BEIJING: The growth of China's cities will provide opportunities and pose challenges to companies hoping to make an impact in the country, a study by Deloitte has argued.
By the end of 2009, some 622 million people were living in developed areas of China, but while this figure was twice the size of the US population it still only equated to an urbanisation rate of 47%.
"Foreign executives visiting China's huge coastal cities are sometimes surprised to learn that China is still a predominantly rural country," Clarence Kwan, national managing partner of Deloitte's Chinese services group, said.
However, the proportion of urban-dwelling Chinese has jumped from just 18% in 1978 to almost 50% today, and is expected to reach 67% by 2030.
This will require the migration of some 280 million people from the countryside, a transition that will directly influence categories from utilities to consumer goods.
The Academy of Social Sciences has reported that a 1% increase in the number of shoppers in China's cities boosts the share of GDP attributable to domestic demand by 1.6%.
"Higher disposable incomes associated with urbanization will also be critical to finally unleashing latent consumer demand," said Kwan.
"US businesses have already been deeply affected by the urbanization of China's workforce – first in terms of low-cost production and more recently, in terms of top-line revenue growth."
However, the changing trading climate in China also presents an obstacle to brand owners as to where to focus their efforts, he added.
For example, there are now 655 cities in China that have over 100,000 inhabitants, around 120 with populations of at least 500,000 and a similar number with a million residents.
One simple way to prioritise is to "follow the money", and Deloitte implemented a test model by assessing which cities were likely to enjoy major investment in their transport infrastructure.
Firstly, it looked at the 26 cities that are due to receive some of the $130bn (€108bn; £89bn) in funding that the Ministry of Transport has allocated to build "urban mass transit systems".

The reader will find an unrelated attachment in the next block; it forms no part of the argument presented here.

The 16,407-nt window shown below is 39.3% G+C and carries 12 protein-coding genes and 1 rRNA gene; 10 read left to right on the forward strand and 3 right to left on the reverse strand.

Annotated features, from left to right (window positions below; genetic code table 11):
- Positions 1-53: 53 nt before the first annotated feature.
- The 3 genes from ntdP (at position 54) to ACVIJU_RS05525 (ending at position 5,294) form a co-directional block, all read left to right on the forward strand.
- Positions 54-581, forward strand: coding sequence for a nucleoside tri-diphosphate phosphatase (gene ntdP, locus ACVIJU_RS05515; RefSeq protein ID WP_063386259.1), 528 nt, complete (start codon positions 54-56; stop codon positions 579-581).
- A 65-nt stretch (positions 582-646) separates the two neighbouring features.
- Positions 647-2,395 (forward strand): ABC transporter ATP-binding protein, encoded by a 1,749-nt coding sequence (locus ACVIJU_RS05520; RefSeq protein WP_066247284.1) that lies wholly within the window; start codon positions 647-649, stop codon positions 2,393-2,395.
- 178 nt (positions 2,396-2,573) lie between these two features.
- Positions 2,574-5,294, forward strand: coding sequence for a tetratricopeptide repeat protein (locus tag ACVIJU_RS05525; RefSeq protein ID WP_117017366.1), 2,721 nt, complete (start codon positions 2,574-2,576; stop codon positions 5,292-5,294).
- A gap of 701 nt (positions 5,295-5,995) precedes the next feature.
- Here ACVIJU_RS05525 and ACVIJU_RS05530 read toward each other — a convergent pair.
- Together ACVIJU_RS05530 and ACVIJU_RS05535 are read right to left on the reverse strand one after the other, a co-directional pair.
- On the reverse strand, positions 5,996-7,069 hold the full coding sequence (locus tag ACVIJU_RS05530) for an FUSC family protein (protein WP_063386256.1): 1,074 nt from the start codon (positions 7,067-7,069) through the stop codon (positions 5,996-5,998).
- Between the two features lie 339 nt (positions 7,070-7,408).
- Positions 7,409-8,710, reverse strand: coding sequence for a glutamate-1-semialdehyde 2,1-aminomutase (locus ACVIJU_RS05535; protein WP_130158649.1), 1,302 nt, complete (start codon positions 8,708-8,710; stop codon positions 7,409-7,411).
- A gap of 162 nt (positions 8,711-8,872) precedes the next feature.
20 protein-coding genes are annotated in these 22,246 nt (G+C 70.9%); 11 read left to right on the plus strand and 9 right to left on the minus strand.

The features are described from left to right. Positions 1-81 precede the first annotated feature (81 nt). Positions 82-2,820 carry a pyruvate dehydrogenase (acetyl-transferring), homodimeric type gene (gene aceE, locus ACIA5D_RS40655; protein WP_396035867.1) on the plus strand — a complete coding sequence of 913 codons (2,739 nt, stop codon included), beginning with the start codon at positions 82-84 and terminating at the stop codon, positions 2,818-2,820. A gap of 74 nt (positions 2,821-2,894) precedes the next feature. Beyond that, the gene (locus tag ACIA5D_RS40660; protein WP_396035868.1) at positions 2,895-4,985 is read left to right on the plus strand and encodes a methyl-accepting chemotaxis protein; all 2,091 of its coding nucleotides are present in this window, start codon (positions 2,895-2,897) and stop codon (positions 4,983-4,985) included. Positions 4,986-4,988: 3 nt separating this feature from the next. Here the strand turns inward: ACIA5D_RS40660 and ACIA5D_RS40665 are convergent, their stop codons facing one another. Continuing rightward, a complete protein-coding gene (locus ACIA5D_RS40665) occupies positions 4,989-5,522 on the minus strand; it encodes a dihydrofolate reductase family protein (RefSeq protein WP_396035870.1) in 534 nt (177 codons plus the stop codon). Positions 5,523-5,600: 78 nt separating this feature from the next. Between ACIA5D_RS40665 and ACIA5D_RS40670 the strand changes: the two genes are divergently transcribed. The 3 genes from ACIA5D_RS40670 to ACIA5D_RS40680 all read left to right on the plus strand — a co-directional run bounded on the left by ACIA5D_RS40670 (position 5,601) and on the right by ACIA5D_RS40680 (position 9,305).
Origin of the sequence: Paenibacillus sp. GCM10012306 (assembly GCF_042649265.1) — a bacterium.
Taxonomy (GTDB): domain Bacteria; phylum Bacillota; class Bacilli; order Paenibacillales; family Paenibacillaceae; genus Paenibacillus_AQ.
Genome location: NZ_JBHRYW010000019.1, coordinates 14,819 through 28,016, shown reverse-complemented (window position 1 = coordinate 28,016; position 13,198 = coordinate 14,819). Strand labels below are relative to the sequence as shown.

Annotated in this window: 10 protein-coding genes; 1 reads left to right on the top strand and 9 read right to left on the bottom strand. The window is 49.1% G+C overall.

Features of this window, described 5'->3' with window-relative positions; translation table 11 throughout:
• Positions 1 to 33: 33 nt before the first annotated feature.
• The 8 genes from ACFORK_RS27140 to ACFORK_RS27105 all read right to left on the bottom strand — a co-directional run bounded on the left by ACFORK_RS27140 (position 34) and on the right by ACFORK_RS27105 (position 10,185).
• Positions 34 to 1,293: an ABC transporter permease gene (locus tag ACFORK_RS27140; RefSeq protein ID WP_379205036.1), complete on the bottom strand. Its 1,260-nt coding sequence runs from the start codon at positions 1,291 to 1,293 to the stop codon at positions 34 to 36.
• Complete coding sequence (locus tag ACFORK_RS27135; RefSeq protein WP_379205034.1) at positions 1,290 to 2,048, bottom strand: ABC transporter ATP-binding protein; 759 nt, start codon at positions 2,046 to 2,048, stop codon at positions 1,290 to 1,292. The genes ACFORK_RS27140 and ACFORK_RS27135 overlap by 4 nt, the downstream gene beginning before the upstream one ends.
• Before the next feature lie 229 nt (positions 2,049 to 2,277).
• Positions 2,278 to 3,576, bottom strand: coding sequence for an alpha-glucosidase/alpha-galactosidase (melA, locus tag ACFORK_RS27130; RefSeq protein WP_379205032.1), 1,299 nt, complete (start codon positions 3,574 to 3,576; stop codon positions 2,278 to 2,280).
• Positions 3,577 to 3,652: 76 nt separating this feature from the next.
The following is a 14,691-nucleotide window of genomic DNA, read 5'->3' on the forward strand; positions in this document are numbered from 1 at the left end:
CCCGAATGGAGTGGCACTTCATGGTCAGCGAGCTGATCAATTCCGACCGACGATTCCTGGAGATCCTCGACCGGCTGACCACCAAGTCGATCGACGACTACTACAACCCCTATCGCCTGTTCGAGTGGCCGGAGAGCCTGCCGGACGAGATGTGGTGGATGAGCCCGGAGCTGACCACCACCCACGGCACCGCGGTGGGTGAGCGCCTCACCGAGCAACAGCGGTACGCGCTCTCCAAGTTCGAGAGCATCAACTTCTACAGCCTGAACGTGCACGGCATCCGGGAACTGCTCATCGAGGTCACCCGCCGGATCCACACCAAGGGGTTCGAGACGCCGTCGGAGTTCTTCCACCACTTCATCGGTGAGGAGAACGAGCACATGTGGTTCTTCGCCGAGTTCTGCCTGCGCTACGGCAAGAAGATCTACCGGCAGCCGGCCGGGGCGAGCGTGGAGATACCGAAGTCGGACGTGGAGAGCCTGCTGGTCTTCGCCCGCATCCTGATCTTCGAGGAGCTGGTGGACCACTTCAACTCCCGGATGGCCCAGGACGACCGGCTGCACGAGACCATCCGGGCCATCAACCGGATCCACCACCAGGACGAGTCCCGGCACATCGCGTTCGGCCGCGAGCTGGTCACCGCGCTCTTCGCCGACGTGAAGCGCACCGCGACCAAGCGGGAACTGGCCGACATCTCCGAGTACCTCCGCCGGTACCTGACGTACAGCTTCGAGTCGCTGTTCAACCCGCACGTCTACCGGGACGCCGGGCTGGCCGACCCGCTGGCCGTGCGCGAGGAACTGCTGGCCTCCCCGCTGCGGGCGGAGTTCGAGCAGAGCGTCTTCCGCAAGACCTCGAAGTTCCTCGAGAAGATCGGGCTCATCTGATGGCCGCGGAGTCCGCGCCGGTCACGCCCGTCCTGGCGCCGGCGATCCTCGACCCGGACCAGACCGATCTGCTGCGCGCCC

All of these cities contain a minimum of three million people and generate revenues of 10bn yuan, which Deloitte argued is "suggestive of favourable markets for goods and services".
It then compared this group with that drawn up by the Ministry of Railways to form part of a high-speed rail link across China, and reduced its roster to 20 cities where work would begin this year.
Finally, it used predictions from State Grid, the power company, regarding which cities will see demand for energy rise most quickly, a "barometer of the future vitality of an urban economy."
Based on this methodology, it reduced the “dizzying universe" of 655 cities to seven: Changsha, Chengdu, Chongqing, Fuzhou, Nanchang, Xi'an and Wuhan.
All of these provincial capitals were also found to have delivered comparable growth in disposable income to Tier One cities like Beijing, Guangzhou, Shanghai and Shenzhen.
"This is obviously a simple example … yet for many US executives, such exercises will become increasingly commonplace as companies try to get out in front on one of the most critical business opportunities of the 21st Century," Kwan concluded.
Data sourced from Deloitte; additional content by Warc staff